Some people think you have to be especially talented with numbers to become a successful investor. That isn’t always the case. Investing is about more than crunching numbers. In fact, when it comes to successful investing, you might be surprised to learn that the most important first step has nothing to do with understanding numbers. It’s more about your mindset.
The book Mindset: The New Psychology of Success by Stanford University psychologist Carol Dweck shares a possible secret to becoming a successful investor. Dweck emphasizes the centrality of having the right mindset when trying to master new skills. People often have either a fixed mindset or a growth mindset, which has a profound impact on how they approach problems.
Those with fixed mindsets believe “they have only a certain amount of intelligence, a certain personality, and a certain moral character,” according to Dweck. In a way, these individuals believe that nature has predetermined those attributes. Those with growth mindsets believe “that basic qualities are things [they] can cultivate through [their] own efforts.” In other words, those individuals who have a growth mindset believe the power of nurturing can supersede nature’s influence. Needless to say, beginners at anything ought to rely on a growth mindset if they plan to make meaningful progress.
Expectations have to be managed appropriately too. Far too many newcomers arrive with unrealistic assumptions and false hopes. Investopedia openly debunks the five biggest stock market myths, beginning by stressing the clear distinction between gambling and investing, and then proceeding to remind readers that the stock market isn’t reserved exclusively for the rich and powerful. Amateurs shouldn’t be discouraged from investing in “fallen angels” and should avoid applying the laws of physics to the stock market.
The next step is learning as much as possible about trading and the stock market. Curious souls who want to explore have absolutely no shortage of resources available, and you don’t have to look far to find an introduction to the stock market in layman’s terms. Readers can expect relevant definitions and illustrative examples that make it fairly straightforward to grasp the basics.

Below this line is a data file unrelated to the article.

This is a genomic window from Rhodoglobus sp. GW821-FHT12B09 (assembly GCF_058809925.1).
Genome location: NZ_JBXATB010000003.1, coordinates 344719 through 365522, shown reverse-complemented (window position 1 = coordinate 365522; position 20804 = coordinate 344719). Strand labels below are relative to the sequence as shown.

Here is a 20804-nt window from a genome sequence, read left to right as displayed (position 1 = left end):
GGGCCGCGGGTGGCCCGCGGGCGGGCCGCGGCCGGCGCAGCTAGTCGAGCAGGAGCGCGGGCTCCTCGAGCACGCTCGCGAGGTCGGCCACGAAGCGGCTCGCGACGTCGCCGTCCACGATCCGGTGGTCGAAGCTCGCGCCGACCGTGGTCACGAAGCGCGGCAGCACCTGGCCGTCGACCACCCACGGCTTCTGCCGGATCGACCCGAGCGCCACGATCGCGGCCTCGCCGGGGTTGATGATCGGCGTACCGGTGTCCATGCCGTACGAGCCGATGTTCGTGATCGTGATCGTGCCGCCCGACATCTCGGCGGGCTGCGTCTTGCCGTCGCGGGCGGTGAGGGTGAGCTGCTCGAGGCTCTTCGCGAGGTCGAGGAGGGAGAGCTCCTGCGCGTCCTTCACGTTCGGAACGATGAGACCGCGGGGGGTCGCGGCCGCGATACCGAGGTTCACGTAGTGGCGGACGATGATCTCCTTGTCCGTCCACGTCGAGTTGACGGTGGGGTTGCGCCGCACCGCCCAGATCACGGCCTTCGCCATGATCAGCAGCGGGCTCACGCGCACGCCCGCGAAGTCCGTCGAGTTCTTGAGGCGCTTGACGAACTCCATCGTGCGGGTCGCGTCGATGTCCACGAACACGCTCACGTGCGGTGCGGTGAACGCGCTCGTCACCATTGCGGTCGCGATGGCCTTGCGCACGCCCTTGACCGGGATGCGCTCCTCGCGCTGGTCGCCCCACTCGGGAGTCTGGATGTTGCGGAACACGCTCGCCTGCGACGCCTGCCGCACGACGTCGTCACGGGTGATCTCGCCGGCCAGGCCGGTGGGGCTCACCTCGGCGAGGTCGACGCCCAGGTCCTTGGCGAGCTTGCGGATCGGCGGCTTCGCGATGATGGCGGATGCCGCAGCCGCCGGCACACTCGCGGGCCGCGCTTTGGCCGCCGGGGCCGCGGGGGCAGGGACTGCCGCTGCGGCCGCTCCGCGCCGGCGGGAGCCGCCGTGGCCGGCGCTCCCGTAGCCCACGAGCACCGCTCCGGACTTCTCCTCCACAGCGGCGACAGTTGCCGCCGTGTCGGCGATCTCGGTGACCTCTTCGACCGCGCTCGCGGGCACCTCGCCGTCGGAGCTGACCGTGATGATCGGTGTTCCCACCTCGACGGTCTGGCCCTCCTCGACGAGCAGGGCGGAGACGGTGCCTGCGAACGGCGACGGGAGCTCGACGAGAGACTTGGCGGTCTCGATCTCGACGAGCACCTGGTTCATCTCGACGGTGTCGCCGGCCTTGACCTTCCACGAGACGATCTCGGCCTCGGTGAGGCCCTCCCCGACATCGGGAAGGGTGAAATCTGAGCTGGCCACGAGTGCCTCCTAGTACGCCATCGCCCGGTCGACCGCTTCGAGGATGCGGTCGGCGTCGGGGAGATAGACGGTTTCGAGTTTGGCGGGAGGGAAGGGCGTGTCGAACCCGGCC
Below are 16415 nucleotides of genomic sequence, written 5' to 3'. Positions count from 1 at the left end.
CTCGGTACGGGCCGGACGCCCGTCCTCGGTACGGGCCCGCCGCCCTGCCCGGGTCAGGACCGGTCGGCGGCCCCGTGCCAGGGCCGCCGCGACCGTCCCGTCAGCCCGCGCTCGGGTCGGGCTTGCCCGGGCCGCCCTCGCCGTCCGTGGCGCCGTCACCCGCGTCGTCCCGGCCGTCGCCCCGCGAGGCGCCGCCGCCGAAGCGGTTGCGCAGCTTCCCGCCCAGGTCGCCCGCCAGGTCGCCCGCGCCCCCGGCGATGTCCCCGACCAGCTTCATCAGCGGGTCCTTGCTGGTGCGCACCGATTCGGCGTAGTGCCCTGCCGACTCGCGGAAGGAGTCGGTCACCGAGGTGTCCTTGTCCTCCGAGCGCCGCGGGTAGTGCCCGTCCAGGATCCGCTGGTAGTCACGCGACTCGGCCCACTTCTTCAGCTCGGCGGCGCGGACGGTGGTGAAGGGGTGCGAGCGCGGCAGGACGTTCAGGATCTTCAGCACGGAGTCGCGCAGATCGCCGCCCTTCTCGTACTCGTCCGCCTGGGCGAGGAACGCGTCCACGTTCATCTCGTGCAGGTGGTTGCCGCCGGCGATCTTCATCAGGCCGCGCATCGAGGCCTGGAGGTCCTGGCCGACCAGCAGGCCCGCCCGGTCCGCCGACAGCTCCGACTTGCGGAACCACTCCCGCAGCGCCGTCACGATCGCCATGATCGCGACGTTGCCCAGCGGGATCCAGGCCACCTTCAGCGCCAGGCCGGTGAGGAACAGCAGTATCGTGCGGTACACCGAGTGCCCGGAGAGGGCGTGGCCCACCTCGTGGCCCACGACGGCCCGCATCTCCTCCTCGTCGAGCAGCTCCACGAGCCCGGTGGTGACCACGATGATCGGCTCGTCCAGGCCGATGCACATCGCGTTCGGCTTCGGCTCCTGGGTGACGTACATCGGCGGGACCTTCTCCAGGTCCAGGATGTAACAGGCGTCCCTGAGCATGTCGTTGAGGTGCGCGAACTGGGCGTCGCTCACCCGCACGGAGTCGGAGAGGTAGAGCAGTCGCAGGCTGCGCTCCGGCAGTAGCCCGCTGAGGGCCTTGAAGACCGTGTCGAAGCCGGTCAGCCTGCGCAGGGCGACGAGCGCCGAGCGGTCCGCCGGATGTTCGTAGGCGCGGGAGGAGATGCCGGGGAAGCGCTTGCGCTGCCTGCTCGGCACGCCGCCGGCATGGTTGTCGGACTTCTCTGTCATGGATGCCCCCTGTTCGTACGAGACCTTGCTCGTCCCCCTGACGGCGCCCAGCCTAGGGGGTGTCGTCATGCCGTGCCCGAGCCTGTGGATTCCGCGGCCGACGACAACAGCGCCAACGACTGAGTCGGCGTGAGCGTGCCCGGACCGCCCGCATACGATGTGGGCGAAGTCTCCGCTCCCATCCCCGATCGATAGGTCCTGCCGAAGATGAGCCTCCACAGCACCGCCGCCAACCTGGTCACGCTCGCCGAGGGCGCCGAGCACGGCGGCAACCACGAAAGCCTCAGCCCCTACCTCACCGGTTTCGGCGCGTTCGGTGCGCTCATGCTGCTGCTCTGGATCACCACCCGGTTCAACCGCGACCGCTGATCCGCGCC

The soundest strategy when it comes to conducting due diligence is exposure to countless credible sources. Never underestimate the value of tapping into experts in the field, either. For instance, review a trading blog widely cited by industry professionals. The more frequently the source is referenced by industry leaders, the more reliable it is likely to be. There are also numerous books and how-to guides devoted to “investing for beginners,” but many can be too dense for novices. That’s why arranging a consultation with a stockbroker is also advantageous if you want help interpreting what you learn on your own.
The final thing to remember is that you have a lot of options to consider when it comes to the stock market. There are generally 12 types of trades that you can make on the stock market, from limited market orders and day trades to trailing stop orders and extended hours trading. Much of trading depends on personal preference and professional experience, which means there is no right or wrong way to trade. And for anyone searching for unconventional opportunities, there’s also cryptocurrency trading for beginners.
Trading on the stock market is no trivial undertaking, but that doesn’t make it impossible and it certainly isn’t limited to mathematicians or trained financiers. One key is to have the right mindset well before getting into the weeds. While there’s no shortcut to success, those motivated enough can find plenty of promising opportunities.